Gout And The Mountain Stream

I have the privilege of being able to take a break from my residency and volunteer for the US Forest Service a few times a year.  I help lead a trail clearing crew in the Red River Gorge Geologic Area in central Kentucky.  While on an outing a few years back I got to just observe running water in Nature.  It starts high and works its way downstream, picking up and carrying particulate matter as it goes.  Waters power and earth changing potential amazes me to this day.  Water picks up and redeposit sediment as it flows.  As long as the water moves with enough velocity, the sediment stays suspended.  When it slows down enough, such as at an eddy or obstruction, its sediment load falls out of solution and settles to the streambed.  In this way, the earth’s surface is shaped.

I began to wonder if perhaps the body’s fluids works like water in the stream, depositing “sediment” when they slow down.  I have had a few patients who have either active gout or a history of it and I began to test my sediment hypothesis – the “sediment” in this case being uric acid crystals.  I selected my patients who had symptoms in their feet to test my theory.  My reasoning being that the feet are the longest distance from the heart, have the “slowest” blood (furthest away from the pump) and thus should have the greatest amount of “sediment”.  What I found was that every patient’s feet had somatic dysfunction and the tissue felt boggy.  Their joints did not move well at all.  It certainly felt like “sediment” deposition.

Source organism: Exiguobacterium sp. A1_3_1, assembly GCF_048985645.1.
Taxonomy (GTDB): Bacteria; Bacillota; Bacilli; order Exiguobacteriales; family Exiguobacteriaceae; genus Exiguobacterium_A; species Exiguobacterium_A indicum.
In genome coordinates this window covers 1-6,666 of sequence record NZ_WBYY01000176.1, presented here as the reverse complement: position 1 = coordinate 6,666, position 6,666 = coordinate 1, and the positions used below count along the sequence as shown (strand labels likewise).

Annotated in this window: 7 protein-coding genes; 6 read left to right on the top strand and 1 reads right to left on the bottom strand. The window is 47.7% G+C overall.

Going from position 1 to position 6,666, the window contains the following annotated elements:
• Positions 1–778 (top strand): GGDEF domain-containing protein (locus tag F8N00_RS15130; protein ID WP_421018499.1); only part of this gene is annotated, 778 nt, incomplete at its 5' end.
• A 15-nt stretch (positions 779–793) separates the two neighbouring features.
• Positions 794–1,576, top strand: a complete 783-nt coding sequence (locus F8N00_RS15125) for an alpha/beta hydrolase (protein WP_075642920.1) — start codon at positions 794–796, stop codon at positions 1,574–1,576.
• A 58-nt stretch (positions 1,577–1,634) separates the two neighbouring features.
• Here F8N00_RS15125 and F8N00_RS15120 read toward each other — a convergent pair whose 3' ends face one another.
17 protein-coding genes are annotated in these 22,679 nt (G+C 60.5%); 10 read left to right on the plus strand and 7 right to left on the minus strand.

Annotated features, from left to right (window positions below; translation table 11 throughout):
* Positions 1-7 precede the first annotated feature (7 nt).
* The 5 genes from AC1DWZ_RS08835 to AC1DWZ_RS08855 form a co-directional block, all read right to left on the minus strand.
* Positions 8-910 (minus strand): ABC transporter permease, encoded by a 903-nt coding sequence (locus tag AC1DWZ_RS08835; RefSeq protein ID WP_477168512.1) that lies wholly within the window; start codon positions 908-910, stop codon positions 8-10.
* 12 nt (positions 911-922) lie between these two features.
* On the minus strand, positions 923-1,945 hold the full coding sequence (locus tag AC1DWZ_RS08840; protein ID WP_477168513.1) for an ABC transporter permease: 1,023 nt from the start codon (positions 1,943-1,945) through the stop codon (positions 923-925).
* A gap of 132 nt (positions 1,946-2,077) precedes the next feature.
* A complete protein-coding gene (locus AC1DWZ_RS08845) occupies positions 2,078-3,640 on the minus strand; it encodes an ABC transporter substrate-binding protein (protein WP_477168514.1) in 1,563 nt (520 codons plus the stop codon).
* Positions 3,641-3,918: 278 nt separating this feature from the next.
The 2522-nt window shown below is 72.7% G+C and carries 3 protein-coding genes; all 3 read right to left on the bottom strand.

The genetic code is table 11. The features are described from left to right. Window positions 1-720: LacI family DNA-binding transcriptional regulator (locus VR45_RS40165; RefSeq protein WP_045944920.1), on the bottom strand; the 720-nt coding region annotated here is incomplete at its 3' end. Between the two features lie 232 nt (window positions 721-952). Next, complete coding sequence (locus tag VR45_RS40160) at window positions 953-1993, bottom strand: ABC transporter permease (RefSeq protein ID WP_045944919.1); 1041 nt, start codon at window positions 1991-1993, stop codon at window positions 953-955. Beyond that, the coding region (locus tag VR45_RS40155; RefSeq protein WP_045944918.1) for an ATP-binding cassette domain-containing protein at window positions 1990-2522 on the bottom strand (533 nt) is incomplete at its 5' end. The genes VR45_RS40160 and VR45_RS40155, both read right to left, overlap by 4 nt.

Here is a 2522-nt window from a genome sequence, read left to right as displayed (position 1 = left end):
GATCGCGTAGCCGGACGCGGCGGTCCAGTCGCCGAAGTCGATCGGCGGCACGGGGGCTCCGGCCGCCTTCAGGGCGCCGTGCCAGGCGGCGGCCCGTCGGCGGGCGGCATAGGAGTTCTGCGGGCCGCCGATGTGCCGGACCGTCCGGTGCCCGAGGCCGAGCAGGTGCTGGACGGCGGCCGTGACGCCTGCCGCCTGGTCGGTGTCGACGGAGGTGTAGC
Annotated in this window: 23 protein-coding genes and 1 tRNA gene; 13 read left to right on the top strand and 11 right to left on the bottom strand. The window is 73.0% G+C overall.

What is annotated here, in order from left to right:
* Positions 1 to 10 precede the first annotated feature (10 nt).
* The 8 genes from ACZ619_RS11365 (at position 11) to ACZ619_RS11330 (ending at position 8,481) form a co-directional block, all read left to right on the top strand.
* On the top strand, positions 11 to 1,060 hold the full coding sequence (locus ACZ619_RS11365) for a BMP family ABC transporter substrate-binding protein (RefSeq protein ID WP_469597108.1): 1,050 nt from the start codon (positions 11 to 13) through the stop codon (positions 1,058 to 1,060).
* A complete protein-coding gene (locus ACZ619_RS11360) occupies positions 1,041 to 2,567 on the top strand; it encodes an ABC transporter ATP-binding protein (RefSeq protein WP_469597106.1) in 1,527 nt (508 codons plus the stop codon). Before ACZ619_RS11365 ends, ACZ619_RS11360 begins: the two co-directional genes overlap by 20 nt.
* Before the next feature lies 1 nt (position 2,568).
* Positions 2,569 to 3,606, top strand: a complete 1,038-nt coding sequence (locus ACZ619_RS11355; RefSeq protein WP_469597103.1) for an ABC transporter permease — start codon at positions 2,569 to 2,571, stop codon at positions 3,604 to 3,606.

I decided to treat the feet of these patients osteopathically to see if the gout symptoms would resolve with increased blood flow.  I used indirect myofascial treatment so I did not cause cavitations in the joints by forceful movements (high velocity) that may break up the uric acid crystals.  What I found was that in every case, treatments brought improvement and, in many cases, total relief.  It certainly seemed like their “sediment” or at least the effects of it cleared up.  Many of the patients were able to reduce or eliminate their medications for gout.  They were encouraged to continue treatment periodically and were instructed in how to self-treat between visits.  The results thus far are very encouraging.  I look forward to continuing to apply this variation on Dr. Still’s “role of the artery” principle to the gout and other conditions.